Florian Meßner, Rudolf Scheidl,
"Development and Experimental Results of a Small Fast Switching Valve Derived from Fuel Injection Technology"
, in Janne Uusi-Heikkilä & Matti Linjama: Proceedings of The Eight Workshop on Digital Fluid Power, May 24-25, 2016, Tampere, Finland, in Proceedings of the Eight Workshop on Digital Fluid Power, Tampere University of Technology - Department of Intelligent Hydraulics and Automation, Tampere, 5-2016
Development and Experimental Results of a Small Fast Switching Valve Derived from Fuel Injection Technology
Sprache des Titels:
Proceedings of The Eight Workshop on Digital Fluid Power, May 24-25, 2016, Tampere, Finland
This paper discusses the development of a valve as an experimental platform for the testing of hydraulic switching control in the low power, fast response and high precision domain. An exemplary application for such systems could be the actuation of automotive wet clutches, in particular of dual clutch systems. The nominal flow rates are in the tenth of litres per minute at 5 bar pressure loss range, pressures might typically go up to two hundred bars.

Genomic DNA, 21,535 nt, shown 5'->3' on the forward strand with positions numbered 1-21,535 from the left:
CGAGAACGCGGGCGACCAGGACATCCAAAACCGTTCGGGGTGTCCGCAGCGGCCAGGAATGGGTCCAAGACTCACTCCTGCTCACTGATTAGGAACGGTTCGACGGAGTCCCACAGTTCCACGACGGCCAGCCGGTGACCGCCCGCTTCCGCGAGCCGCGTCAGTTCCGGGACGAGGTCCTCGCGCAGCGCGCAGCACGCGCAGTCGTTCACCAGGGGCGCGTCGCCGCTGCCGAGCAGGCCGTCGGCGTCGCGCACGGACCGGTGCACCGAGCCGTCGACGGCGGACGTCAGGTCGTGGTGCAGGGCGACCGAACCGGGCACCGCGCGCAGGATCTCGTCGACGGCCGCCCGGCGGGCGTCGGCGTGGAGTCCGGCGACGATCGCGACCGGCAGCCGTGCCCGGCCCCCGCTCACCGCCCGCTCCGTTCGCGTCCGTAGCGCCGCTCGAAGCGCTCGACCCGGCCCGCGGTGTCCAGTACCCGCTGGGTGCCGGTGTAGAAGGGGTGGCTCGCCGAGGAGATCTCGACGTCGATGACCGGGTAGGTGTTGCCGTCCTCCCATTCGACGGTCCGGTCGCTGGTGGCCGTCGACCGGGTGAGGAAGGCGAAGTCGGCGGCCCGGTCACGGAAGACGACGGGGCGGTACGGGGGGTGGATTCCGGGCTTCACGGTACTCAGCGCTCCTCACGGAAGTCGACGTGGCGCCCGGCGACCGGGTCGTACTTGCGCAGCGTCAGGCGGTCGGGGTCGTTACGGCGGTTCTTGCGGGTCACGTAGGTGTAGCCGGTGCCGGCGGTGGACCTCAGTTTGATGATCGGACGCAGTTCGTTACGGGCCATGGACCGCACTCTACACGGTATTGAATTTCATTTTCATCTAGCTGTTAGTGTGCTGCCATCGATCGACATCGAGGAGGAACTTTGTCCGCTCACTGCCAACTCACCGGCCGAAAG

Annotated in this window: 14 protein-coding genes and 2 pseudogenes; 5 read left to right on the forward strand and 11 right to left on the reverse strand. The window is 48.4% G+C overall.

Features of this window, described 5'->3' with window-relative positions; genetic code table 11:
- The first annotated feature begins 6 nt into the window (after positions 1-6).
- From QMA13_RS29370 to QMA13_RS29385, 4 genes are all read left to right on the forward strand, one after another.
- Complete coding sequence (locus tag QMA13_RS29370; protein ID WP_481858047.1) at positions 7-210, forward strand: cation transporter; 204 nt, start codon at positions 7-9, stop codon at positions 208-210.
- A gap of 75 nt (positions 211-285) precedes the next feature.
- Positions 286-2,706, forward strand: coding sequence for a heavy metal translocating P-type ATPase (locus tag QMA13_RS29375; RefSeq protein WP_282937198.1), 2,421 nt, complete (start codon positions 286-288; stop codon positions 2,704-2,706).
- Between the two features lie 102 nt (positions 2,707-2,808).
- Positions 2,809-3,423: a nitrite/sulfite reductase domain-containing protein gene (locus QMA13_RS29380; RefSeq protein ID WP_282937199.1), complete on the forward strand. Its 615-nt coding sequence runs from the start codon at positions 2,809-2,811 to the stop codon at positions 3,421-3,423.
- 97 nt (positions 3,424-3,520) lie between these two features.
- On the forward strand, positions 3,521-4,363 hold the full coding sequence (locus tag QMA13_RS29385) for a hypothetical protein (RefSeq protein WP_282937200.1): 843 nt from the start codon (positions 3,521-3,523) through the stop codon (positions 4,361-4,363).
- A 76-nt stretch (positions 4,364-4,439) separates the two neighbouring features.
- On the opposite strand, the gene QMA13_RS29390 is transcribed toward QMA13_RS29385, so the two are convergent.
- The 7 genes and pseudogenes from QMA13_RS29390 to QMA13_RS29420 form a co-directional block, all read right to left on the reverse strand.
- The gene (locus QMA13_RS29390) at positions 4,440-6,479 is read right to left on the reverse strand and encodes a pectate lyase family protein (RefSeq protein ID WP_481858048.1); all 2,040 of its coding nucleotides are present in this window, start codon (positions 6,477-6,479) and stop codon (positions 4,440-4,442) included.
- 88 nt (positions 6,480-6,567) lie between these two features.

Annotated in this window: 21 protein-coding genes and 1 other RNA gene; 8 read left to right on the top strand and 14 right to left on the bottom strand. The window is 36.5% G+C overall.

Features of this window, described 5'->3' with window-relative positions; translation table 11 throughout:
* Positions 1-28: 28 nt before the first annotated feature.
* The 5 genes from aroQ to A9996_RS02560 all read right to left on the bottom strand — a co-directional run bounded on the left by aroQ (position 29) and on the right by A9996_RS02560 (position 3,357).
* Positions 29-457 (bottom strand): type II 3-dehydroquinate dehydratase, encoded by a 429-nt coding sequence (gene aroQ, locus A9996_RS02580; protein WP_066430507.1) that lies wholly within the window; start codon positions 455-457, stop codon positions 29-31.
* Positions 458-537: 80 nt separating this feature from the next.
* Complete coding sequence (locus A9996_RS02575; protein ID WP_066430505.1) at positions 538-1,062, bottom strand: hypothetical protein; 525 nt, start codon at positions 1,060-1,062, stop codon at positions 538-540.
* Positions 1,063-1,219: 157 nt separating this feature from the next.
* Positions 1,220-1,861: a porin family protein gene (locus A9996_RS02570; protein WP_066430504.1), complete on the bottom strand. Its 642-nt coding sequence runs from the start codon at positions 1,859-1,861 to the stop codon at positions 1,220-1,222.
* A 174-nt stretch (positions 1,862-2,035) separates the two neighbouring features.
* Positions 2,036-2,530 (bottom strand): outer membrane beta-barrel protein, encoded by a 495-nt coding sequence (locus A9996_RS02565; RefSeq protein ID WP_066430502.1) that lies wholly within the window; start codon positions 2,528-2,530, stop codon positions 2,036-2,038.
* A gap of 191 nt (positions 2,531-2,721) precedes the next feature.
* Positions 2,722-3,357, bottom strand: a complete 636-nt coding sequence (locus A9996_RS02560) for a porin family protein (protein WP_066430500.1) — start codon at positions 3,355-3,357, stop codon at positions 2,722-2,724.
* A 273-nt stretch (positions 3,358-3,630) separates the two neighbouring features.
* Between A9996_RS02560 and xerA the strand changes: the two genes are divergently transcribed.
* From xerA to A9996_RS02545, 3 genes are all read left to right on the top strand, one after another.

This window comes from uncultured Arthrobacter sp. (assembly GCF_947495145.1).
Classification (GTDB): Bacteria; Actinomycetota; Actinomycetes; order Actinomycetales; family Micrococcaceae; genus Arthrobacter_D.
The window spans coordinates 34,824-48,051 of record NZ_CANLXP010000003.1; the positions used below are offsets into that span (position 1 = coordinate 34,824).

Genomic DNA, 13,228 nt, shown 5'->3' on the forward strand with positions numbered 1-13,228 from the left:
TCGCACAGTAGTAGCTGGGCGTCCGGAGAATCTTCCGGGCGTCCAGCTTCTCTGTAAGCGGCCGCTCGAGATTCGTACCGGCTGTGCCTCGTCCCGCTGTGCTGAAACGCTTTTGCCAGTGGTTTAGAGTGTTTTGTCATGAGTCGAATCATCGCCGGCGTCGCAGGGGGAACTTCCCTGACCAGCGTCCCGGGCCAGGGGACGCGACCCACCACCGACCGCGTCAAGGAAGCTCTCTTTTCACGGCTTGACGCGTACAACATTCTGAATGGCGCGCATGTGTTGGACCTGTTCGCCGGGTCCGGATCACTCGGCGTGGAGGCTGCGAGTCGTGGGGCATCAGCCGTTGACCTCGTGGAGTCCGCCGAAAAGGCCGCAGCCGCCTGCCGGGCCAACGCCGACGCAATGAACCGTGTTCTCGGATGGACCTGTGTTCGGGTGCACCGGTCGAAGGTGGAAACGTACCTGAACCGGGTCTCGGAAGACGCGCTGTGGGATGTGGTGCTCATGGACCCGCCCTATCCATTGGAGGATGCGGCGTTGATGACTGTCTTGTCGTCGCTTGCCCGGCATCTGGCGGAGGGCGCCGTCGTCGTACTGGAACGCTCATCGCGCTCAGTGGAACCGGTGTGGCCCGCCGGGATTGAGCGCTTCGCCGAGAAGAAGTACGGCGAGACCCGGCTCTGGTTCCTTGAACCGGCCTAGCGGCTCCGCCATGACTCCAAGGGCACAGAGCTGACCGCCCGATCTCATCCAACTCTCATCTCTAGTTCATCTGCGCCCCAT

The valve development is based upon an electromagnetic actuation system derived from common rail injection technology. Samples of such magnetic actuation systems, originally developed and used in common rail systems for truck engines, have been granted to the authors. Those samples were integrated into an appropriate valve design, incorporating ball type seat valves. The valve design was modified to fit the requirements for the envisaged application domains. A housing was designed to encapsulate two valves, for in- and outflow respectively. Furthermore, an appropriate system for generating the required valve current feed had to be set up.
The valves have been tested to evaluate their performance. Sufficient flow rate could be achieved with a valve stroke of only 50 ?m, allowing for a valve operation up to frequencies of 1 kHz, not permanently, but for a period of some seconds. With such high frequencies a very fast but still reasonably accurate control of low power drives can be accomplished. This is demonstrated for the pressure control of a small cylinder.
Sprache der Kurzfassung:
Proceedings of the Eight Workshop on Digital Fluid Power
Tampere University of Technology - Department of Intelligent Hydraulics and Automation